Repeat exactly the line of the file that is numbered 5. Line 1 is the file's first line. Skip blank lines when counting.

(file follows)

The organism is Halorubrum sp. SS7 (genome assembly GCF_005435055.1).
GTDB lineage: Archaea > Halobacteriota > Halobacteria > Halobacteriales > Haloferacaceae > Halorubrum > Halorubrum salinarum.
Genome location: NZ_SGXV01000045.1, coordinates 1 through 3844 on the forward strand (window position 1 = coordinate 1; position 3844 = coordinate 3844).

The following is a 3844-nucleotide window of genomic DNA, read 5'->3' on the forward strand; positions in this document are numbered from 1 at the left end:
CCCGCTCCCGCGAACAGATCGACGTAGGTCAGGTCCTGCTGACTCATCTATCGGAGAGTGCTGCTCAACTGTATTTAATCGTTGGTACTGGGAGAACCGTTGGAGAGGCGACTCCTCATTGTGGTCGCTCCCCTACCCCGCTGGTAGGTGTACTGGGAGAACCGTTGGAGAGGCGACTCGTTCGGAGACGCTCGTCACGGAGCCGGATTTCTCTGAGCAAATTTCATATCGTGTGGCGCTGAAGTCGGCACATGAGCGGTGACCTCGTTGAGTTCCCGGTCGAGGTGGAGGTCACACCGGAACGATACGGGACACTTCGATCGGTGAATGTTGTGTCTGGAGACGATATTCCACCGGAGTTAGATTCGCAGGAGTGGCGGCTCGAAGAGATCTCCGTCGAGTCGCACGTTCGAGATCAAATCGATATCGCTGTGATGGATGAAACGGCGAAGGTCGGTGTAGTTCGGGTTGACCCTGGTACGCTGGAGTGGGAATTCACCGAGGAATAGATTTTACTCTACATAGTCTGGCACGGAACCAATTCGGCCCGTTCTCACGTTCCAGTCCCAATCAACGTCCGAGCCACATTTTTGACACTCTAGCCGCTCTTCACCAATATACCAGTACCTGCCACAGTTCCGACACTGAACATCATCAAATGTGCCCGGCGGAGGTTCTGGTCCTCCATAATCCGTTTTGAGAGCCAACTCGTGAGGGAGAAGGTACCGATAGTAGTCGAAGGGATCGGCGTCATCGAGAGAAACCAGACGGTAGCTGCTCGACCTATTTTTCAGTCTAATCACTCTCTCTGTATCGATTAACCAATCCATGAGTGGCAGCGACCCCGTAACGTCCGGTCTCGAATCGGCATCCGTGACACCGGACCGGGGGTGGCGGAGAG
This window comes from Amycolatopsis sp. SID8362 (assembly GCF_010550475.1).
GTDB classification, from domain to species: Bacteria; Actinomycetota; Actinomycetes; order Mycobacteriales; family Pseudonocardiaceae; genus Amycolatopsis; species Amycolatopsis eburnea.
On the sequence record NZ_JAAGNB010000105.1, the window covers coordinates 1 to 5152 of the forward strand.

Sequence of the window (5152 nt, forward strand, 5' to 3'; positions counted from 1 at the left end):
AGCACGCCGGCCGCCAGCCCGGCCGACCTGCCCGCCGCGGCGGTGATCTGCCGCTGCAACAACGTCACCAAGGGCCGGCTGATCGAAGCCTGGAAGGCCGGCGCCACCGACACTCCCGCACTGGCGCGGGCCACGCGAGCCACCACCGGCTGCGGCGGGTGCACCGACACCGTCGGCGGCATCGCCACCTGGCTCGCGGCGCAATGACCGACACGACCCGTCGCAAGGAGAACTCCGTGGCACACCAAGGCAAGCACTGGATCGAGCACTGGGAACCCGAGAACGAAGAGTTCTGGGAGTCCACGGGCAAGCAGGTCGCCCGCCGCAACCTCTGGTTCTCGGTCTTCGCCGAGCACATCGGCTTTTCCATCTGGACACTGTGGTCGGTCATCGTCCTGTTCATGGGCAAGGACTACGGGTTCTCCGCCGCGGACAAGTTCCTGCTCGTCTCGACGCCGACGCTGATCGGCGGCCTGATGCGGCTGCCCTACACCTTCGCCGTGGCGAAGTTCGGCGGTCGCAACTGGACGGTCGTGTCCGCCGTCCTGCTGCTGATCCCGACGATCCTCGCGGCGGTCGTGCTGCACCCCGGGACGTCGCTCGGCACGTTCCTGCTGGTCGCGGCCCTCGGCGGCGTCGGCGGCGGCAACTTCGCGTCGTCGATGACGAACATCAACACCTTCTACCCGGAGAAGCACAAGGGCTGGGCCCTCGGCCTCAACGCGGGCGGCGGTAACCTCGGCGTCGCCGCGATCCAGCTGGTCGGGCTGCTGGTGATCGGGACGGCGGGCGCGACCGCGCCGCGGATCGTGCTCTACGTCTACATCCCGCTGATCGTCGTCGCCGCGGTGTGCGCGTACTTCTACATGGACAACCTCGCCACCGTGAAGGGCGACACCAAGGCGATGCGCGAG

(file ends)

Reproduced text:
CCCGCTCCCGCGAACAGATCGACGTAGGTCAGGTCCTGCTGACTCATCTATCGGAGAGTGCTGCTCAACTGTATTTAATCGTTGGTACTGGGAGAACCGTTGGAGAGGCGACTCCTCATTGTGGTCGCTCCCCTACCCCGCTGGTAGGTGTACTGGGAGAACCGTTGGAGAGGCGACTCGTTCGGAGACGCTCGTCACGGAGCCGGATTTCTCTGAGCAAATTTCATATCGTGTGGCGCTGAAGTCGGCACATGAGCGGTGACCTCGTTGAGTTCCCGGTCGAGGTGGAGGTCACACCGGAACGATACGGGACACTTCGATCGGTGAATGTTGTGTCTGGAGACGATATTCCACCGGAGTTAGATTCGCAGGAGTGGCGGCTCGAAGAGATCTCCGTCGAGTCGCACGTTCGAGATCAAATCGATATCGCTGTGATGGATGAAACGGCGAAGGTCGGTGTAGTTCGGGTTGACCCTGGTACGCTGGAGTGGGAATTCACCGAGGAATAGATTTTACTCTACATAGTCTGGCACGGAACCAATTCGGCCCGTTCTCACGTTCCAGTCCCAATCAACGTCCGAGCCACATTTTTGACACTCTAGCCGCTCTTCACCAATATACCAGTACCTGCCACAGTTCCGACACTGAACATCATCAAATGTGCCCGGCGGAGGTTCTGGTCCTCCATAATCCGTTTTGAGAGCCAACTCGTGAGGGAGAAGGTACCGATAGTAGTCGAAGGGATCGGCGTCATCGAGAGAAACCAGACGGTAGCTGCTCGACCTATTTTTCAGTCTAATCACTCTCTCTGTATCGATTAACCAATCCATGAGTGGCAGCGACCCCGTAACGTCCGGTCTCGAATCGGCATCCGTGACACCGGACCGGGGGTGGCGGAGAG